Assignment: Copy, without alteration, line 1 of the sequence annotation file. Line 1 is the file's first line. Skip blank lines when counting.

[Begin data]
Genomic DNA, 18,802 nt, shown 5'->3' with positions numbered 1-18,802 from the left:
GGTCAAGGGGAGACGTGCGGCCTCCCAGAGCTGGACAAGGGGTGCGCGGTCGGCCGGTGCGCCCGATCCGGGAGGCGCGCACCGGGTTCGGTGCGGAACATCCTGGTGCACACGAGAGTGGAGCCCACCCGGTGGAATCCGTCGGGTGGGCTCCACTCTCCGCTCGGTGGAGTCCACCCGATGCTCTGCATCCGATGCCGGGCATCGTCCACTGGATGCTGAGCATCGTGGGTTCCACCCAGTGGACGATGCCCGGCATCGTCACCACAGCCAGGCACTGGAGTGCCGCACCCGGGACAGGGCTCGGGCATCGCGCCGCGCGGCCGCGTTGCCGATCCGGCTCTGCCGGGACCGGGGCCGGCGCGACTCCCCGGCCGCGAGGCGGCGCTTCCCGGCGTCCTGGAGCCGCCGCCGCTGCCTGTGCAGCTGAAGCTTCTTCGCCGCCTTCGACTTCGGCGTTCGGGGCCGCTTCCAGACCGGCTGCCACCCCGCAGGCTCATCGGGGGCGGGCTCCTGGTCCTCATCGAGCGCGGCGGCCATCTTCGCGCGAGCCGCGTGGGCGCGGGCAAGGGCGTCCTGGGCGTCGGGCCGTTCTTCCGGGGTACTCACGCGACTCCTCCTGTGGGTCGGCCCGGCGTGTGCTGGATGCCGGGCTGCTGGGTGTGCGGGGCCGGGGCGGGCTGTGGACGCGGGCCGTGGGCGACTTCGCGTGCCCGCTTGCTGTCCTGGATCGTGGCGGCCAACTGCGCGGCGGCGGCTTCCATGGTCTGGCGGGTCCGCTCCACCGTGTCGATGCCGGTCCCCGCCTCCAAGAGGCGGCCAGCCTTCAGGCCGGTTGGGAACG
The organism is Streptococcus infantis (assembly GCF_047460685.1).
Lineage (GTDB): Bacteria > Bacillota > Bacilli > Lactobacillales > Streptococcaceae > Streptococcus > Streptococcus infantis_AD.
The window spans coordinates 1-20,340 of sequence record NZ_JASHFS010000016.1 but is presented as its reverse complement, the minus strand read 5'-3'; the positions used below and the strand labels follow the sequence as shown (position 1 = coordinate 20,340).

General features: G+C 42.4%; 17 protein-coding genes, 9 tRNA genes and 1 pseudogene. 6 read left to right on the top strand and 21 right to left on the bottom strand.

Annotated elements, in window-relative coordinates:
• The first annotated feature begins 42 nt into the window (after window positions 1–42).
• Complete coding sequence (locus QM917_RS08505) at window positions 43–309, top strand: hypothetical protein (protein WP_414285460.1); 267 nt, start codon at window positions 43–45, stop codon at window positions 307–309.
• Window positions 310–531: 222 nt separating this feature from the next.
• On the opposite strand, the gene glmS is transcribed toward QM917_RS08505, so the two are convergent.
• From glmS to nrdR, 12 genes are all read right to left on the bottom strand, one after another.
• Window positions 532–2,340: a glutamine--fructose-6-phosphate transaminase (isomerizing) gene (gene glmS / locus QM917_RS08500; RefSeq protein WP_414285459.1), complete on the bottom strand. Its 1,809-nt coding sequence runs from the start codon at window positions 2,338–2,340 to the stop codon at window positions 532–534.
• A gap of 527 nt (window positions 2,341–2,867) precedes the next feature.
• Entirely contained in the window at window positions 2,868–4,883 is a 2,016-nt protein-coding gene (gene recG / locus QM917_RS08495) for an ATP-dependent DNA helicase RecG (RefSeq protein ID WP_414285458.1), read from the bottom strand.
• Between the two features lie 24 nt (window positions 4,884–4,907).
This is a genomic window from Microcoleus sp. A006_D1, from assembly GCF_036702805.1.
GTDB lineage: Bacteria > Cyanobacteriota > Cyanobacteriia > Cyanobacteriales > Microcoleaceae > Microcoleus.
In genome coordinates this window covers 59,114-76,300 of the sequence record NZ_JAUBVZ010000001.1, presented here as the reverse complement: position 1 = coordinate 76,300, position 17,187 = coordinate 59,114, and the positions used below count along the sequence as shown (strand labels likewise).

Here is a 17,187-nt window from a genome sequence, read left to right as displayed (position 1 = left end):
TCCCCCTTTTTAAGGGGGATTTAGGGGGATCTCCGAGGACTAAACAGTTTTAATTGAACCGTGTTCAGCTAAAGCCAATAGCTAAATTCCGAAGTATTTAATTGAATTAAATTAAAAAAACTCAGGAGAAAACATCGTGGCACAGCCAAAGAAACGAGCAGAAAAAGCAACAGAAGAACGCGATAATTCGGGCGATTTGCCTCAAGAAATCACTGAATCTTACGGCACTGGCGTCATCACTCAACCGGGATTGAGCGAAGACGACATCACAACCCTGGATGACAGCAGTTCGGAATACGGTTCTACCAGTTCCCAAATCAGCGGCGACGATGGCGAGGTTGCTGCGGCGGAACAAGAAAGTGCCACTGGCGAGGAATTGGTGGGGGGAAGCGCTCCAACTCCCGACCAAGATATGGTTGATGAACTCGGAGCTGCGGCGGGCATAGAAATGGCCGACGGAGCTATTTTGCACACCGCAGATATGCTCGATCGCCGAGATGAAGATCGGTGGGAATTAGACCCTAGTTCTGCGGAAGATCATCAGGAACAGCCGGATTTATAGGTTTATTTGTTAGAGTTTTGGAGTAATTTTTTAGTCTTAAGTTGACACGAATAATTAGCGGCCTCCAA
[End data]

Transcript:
Genomic DNA, 18,802 nt, shown 5'->3' with positions numbered 1-18,802 from the left: